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AIDS Action Network Fax

June 12, 1997

A note from The field of medicine is constantly evolving. As a result, parts of this article may be outdated. Please keep this in mind, and be sure to visit other parts of our site for more recent information!

Clinton Administration Briefs AIDS Action, Other Advocates On HIV/AIDS Program Funding For Fiscal Year '98 And Beyond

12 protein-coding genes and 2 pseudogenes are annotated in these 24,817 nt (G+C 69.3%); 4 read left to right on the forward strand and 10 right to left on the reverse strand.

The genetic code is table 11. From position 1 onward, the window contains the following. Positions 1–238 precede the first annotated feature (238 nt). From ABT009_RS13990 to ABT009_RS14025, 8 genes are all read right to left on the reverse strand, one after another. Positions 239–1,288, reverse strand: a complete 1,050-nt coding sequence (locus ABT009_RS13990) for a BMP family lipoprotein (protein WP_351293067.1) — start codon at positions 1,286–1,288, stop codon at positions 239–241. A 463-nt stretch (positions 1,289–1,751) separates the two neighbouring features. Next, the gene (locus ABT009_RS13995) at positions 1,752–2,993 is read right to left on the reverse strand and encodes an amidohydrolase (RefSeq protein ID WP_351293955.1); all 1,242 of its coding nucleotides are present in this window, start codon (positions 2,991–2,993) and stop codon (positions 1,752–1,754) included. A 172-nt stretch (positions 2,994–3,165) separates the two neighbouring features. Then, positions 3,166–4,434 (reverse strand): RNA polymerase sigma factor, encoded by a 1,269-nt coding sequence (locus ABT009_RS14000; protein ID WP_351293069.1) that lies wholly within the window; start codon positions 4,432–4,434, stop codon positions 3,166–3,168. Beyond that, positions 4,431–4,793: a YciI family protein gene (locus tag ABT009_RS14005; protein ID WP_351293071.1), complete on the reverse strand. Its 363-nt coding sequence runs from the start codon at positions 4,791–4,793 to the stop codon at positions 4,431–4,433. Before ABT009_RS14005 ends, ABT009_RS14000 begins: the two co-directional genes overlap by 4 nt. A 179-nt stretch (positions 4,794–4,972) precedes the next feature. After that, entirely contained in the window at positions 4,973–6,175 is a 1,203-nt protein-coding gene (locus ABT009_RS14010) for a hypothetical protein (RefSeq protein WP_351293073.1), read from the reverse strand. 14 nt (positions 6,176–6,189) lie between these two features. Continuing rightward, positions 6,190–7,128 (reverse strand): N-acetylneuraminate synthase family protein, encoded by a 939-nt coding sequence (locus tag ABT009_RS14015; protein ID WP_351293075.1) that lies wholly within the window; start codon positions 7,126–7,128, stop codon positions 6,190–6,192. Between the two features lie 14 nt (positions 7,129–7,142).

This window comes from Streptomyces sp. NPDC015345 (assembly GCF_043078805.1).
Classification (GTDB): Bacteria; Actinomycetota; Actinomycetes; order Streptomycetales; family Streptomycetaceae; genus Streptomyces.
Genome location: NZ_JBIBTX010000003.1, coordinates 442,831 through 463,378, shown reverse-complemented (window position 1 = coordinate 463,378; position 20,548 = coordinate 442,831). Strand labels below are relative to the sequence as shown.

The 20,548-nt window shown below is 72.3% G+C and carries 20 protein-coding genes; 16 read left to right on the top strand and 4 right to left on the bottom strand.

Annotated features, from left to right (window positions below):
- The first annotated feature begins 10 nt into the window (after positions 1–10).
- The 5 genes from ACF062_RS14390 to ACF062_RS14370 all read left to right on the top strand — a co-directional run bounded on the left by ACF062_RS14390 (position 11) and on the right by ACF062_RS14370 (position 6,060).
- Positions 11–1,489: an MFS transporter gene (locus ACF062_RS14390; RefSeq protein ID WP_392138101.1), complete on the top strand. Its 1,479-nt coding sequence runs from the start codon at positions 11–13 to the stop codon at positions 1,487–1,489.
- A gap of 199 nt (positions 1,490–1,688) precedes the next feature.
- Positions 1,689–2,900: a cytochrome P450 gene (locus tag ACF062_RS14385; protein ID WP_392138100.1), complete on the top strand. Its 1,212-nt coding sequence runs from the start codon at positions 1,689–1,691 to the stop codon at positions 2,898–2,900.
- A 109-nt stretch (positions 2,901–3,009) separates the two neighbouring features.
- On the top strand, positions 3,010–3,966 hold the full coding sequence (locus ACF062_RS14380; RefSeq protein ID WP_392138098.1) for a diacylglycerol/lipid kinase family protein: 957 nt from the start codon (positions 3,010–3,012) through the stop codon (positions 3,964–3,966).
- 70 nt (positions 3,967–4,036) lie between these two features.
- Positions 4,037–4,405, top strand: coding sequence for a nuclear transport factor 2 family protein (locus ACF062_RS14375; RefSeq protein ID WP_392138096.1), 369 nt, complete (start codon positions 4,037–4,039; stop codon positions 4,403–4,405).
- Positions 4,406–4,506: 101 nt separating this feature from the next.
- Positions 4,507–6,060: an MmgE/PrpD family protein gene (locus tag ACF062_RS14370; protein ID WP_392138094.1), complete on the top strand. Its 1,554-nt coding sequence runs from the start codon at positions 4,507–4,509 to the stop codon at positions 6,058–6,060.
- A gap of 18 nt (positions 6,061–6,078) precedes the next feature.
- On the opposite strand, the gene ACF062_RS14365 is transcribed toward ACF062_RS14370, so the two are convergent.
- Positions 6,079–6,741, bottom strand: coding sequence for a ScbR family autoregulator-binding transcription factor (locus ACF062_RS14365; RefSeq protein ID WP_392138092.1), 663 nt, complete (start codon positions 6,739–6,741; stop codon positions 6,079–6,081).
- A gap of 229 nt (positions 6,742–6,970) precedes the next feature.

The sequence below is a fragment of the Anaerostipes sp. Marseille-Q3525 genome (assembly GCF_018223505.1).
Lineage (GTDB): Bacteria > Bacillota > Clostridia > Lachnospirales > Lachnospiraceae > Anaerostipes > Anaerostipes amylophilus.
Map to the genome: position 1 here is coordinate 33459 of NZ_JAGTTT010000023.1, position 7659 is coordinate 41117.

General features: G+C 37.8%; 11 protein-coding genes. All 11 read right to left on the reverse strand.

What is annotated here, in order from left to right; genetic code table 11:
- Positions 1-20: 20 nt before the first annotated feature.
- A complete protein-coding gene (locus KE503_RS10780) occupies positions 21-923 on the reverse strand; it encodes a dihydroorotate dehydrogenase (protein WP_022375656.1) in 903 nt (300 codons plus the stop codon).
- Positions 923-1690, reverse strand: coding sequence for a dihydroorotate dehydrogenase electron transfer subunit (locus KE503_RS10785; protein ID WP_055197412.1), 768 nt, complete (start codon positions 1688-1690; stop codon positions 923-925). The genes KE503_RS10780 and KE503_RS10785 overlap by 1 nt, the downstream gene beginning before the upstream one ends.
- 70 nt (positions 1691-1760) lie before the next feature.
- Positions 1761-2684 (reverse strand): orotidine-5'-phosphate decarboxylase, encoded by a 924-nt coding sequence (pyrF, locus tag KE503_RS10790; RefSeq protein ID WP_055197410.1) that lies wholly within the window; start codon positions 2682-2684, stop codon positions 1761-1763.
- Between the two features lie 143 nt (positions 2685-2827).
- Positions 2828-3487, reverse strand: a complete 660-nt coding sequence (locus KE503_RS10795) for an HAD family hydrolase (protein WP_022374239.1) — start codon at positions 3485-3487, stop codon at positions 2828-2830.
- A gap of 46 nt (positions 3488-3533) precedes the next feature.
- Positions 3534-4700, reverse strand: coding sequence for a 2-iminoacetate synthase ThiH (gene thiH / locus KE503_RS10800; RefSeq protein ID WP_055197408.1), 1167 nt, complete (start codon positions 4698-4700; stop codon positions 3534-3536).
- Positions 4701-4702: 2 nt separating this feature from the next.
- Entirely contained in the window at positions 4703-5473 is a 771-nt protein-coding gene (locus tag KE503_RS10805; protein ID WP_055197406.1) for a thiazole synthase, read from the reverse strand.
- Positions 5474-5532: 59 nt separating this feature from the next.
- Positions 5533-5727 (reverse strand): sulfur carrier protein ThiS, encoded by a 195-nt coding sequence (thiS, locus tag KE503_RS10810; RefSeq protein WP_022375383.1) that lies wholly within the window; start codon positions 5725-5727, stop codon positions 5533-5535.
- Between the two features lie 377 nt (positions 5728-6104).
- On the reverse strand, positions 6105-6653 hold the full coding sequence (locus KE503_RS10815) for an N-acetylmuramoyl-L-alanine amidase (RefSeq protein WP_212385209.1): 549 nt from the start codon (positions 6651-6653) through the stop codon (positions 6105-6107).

Clinton administration officials briefed AIDS advocates Wednesday, June 11, on President Clinton's commitment to maintaining the federal government's investment in HIV/AIDS programs. The briefing was spurred by AIDS Action pressure on administration officials to explain why President Clinton agreed in budget negotiations with the GOP congressional leadership to drop AIDS-specific programs from a list of "protected domestic discretionary priorities." Among the 40 programs dropped from the list were AIDS research at the National Institutes of Health (NIH), HIV prevention through the Centers for Disease Control and Prevention, the Ryan White CARE Act, the Housing Opportunities for People With AIDS (HOPWA) program, and drug treatment through the Substance Abuse & Mental Health Services Administration (SAMHSA). AIDS Action also questioned the administration's failure to request supplemental funding for the AIDS Drug Assistance Program (ADAP), which faces a $132 million budget shortfall in fiscal year 1997. Mississippi's ADAP, for example, was forced earlier this month to cut 640 people living with HIV/AIDS - 80 percent of its clients - from the program because of a budget shortfall. National AIDS Policy Director Sandy Thurman, Office of Management and Budget (OMB) official Nancy-Ann Min, and Clinton advisor Richard Socarides, assured AIDS Action and other national AIDS organizations that the administration intends to push for funding increases for some AIDS programs during its negotiations with Congress on a final budget agreement. Regarding ADAP funding, however, administration officials reiterated their position that there is currently no concrete data on an emergency in the ADAP program and no formal request from the Department of Health and Human Services (HHS) for supplemental funding. AIDS Action continues to work with Clinton administration officials and members of Congress to ensure that the federal investment in AIDS is not jeopardized in the budget process determining funding for FY98 and beyond.